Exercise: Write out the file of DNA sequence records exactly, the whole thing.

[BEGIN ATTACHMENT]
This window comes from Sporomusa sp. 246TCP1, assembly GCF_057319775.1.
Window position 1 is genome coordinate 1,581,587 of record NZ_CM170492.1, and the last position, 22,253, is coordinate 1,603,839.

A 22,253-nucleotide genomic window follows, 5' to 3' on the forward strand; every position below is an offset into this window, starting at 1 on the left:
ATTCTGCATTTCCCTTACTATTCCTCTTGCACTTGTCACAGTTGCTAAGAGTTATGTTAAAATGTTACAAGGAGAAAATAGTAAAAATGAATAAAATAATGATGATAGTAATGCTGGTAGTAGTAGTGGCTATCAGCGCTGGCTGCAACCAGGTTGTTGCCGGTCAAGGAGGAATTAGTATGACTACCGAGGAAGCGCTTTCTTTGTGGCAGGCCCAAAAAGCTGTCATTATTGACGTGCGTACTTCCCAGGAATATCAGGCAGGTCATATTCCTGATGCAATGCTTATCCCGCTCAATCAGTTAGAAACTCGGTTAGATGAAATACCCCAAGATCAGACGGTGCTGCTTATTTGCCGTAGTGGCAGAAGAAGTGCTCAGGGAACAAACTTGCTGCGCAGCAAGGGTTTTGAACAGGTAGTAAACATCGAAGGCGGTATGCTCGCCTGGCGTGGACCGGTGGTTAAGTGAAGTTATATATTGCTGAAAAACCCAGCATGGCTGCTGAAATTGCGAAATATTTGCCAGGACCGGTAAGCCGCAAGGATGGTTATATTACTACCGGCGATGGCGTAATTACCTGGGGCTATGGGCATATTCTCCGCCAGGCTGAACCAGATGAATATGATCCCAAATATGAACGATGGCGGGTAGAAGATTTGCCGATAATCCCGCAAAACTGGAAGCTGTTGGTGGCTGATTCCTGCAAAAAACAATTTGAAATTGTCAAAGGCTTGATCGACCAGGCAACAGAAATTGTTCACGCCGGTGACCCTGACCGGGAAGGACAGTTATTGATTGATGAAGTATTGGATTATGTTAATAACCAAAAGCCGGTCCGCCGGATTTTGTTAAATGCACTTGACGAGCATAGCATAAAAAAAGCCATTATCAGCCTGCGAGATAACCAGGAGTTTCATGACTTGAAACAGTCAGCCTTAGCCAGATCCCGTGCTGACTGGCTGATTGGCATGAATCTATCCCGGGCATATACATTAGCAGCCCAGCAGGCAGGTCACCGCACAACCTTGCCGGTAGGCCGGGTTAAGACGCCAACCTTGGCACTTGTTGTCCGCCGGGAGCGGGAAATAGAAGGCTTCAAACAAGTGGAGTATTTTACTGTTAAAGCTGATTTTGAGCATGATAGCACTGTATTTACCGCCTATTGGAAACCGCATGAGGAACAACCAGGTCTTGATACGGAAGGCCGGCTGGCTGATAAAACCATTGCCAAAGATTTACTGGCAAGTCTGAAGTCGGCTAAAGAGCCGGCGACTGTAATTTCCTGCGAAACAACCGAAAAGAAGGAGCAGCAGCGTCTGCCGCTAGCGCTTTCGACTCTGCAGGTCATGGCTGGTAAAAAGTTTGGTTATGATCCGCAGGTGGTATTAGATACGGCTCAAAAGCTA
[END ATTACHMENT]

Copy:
This window comes from Sporomusa sp. 246TCP1, assembly GCF_057319775.1.
Window position 1 is genome coordinate 1,581,587 of record NZ_CM170492.1, and the last position, 22,253, is coordinate 1,603,839.

A 22,253-nucleotide genomic window follows, 5' to 3' on the forward strand; every position below is an offset into this window, starting at 1 on the left:
ATTCTGCATTTCCCTTACTATTCCTCTTGCACTTGTCACAGTTGCTAAGAGTTATGTTAAAATGTTACAAGGAGAAAATAGTAAAAATGAATAAAATAATGATGATAGTAATGCTGGTAGTAGTAGTGGCTATCAGCGCTGGCTGCAACCAGGTTGTTGCCGGTCAAGGAGGAATTAGTATGACTACCGAGGAAGCGCTTTCTTTGTGGCAGGCCCAAAAAGCTGTCATTATTGACGTGCGTACTTCCCAGGAATATCAGGCAGGTCATATTCCTGATGCAATGCTTATCCCGCTCAATCAGTTAGAAACTCGGTTAGATGAAATACCCCAAGATCAGACGGTGCTGCTTATTTGCCGTAGTGGCAGAAGAAGTGCTCAGGGAACAAACTTGCTGCGCAGCAAGGGTTTTGAACAGGTAGTAAACATCGAAGGCGGTATGCTCGCCTGGCGTGGACCGGTGGTTAAGTGAAGTTATATATTGCTGAAAAACCCAGCATGGCTGCTGAAATTGCGAAATATTTGCCAGGACCGGTAAGCCGCAAGGATGGTTATATTACTACCGGCGATGGCGTAATTACCTGGGGCTATGGGCATATTCTCCGCCAGGCTGAACCAGATGAATATGATCCCAAATATGAACGATGGCGGGTAGAAGATTTGCCGATAATCCCGCAAAACTGGAAGCTGTTGGTGGCTGATTCCTGCAAAAAACAATTTGAAATTGTCAAAGGCTTGATCGACCAGGCAACAGAAATTGTTCACGCCGGTGACCCTGACCGGGAAGGACAGTTATTGATTGATGAAGTATTGGATTATGTTAATAACCAAAAGCCGGTCCGCCGGATTTTGTTAAATGCACTTGACGAGCATAGCATAAAAAAAGCCATTATCAGCCTGCGAGATAACCAGGAGTTTCATGACTTGAAACAGTCAGCCTTAGCCAGATCCCGTGCTGACTGGCTGATTGGCATGAATCTATCCCGGGCATATACATTAGCAGCCCAGCAGGCAGGTCACCGCACAACCTTGCCGGTAGGCCGGGTTAAGACGCCAACCTTGGCACTTGTTGTCCGCCGGGAGCGGGAAATAGAAGGCTTCAAACAAGTGGAGTATTTTACTGTTAAAGCTGATTTTGAGCATGATAGCACTGTATTTACCGCCTATTGGAAACCGCATGAGGAACAACCAGGTCTTGATACGGAAGGCCGGCTGGCTGATAAAACCATTGCCAAAGATTTACTGGCAAGTCTGAAGTCGGCTAAAGAGCCGGCGACTGTAATTTCCTGCGAAACAACCGAAAAGAAGGAGCAGCAGCGTCTGCCGCTAGCGCTTTCGACTCTGCAGGTCATGGCTGGTAAAAAGTTTGGTTATGATCCGCAGGTGGTATTAGATACGGCTCAAAAGCTA